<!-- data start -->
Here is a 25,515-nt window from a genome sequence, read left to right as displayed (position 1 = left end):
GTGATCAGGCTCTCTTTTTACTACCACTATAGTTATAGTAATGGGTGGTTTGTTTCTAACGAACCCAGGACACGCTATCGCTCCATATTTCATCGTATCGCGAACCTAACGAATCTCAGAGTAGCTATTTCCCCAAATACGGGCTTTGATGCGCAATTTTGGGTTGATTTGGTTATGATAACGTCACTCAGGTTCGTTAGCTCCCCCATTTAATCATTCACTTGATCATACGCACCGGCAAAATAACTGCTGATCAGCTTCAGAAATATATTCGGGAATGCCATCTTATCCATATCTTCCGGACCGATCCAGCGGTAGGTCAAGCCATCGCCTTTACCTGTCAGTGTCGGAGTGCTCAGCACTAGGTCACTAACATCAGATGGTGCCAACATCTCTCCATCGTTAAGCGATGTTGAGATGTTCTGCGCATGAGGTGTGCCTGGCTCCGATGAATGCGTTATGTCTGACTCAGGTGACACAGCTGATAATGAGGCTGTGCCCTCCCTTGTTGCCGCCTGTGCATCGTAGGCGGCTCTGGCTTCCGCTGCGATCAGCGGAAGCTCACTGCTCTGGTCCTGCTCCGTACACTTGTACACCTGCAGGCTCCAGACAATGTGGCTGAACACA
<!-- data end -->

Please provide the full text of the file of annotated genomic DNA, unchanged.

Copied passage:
Here is a 25,515-nt window from a genome sequence, read left to right as displayed (position 1 = left end):
GTGATCAGGCTCTCTTTTTACTACCACTATAGTTATAGTAATGGGTGGTTTGTTTCTAACGAACCCAGGACACGCTATCGCTCCATATTTCATCGTATCGCGAACCTAACGAATCTCAGAGTAGCTATTTCCCCAAATACGGGCTTTGATGCGCAATTTTGGGTTGATTTGGTTATGATAACGTCACTCAGGTTCGTTAGCTCCCCCATTTAATCATTCACTTGATCATACGCACCGGCAAAATAACTGCTGATCAGCTTCAGAAATATATTCGGGAATGCCATCTTATCCATATCTTCCGGACCGATCCAGCGGTAGGTCAAGCCATCGCCTTTACCTGTCAGTGTCGGAGTGCTCAGCACTAGGTCACTAACATCAGATGGTGCCAACATCTCTCCATCGTTAAGCGATGTTGAGATGTTCTGCGCATGAGGTGTGCCTGGCTCCGATGAATGCGTTATGTCTGACTCAGGTGACACAGCTGATAATGAGGCTGTGCCCTCCCTTGTTGCCGCCTGTGCATCGTAGGCGGCTCTGGCTTCCGCTGCGATCAGCGGAAGCTCACTGCTCTGGTCCTGCTCCGTACACTTGTACACCTGCAGGCTCCAGACAATGTGGCTGAACACA